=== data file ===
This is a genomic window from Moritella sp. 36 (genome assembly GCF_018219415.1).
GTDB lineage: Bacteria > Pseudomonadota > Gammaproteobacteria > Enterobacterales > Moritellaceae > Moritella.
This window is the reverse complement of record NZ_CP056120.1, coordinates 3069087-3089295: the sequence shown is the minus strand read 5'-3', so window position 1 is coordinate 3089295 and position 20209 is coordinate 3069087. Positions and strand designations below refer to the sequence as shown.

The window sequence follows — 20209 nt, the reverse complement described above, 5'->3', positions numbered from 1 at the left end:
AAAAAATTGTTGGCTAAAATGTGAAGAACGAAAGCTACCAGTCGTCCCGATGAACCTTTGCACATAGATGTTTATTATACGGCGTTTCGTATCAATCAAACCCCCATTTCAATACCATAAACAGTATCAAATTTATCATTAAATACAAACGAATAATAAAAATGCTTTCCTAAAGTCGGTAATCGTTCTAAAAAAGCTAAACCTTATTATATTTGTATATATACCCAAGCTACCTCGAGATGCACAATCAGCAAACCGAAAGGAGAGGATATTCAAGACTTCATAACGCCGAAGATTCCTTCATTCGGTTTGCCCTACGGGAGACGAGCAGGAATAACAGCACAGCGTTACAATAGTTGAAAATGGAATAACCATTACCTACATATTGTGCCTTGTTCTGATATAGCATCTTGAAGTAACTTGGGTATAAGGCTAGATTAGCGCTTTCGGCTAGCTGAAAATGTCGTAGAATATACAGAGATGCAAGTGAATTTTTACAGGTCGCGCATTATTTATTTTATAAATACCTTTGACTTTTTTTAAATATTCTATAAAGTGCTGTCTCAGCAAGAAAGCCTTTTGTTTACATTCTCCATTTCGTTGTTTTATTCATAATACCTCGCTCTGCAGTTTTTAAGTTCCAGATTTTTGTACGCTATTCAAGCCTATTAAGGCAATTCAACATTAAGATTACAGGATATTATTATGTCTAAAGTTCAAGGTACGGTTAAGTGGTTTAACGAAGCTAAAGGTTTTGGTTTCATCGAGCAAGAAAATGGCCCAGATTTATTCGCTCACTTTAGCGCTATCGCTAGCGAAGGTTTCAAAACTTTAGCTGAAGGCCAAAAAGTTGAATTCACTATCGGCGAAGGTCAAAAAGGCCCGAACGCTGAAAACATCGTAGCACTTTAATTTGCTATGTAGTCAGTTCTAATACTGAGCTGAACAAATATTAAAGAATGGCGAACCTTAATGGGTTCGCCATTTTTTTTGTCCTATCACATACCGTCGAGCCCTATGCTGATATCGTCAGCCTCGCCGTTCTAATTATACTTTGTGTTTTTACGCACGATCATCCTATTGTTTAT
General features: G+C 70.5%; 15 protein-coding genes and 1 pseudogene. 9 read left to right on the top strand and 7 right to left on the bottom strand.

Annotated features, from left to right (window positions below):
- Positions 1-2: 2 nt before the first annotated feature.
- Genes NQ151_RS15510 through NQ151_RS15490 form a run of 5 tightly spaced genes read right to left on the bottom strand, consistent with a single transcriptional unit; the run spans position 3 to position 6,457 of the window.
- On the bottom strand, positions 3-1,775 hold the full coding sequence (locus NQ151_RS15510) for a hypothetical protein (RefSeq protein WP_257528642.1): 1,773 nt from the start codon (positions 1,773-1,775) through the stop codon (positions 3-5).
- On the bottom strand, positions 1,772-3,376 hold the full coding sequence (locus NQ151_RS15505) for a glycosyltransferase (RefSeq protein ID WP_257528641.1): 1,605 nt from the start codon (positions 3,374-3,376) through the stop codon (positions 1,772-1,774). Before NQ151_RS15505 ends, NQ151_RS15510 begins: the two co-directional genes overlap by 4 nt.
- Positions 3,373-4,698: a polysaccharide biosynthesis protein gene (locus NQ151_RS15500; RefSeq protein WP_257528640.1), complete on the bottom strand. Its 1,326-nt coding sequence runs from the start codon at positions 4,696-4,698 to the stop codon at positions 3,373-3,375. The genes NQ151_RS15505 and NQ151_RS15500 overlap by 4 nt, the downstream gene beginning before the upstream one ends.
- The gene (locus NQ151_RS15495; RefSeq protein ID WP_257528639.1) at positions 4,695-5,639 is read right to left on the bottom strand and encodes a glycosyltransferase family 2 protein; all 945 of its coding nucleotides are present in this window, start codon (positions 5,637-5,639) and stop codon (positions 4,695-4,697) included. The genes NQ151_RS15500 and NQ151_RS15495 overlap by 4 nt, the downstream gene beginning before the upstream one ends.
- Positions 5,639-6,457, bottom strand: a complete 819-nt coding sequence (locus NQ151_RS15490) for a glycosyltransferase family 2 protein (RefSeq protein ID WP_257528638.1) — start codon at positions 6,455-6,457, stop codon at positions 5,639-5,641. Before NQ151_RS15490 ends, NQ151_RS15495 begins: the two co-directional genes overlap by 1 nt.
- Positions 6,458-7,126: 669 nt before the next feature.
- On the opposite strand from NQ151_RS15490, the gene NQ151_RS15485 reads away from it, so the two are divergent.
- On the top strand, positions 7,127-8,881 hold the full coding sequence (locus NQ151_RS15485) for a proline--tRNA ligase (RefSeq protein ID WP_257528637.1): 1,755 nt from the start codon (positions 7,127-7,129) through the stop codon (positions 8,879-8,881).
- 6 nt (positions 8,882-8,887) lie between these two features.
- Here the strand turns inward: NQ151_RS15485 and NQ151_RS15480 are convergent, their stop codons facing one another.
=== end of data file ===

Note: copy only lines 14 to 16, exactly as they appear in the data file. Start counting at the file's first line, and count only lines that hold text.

- Positions 5,639-6,457, bottom strand: a complete 819-nt coding sequence (locus NQ151_RS15490) for a glycosyltransferase family 2 protein (RefSeq protein ID WP_257528638.1) — start codon at positions 6,455-6,457, stop codon at positions 5,639-5,641. Before NQ151_RS15490 ends, NQ151_RS15495 begins: the two co-directional genes overlap by 1 nt.
- Positions 6,458-7,126: 669 nt before the next feature.
- On the opposite strand from NQ151_RS15490, the gene NQ151_RS15485 reads away from it, so the two are divergent.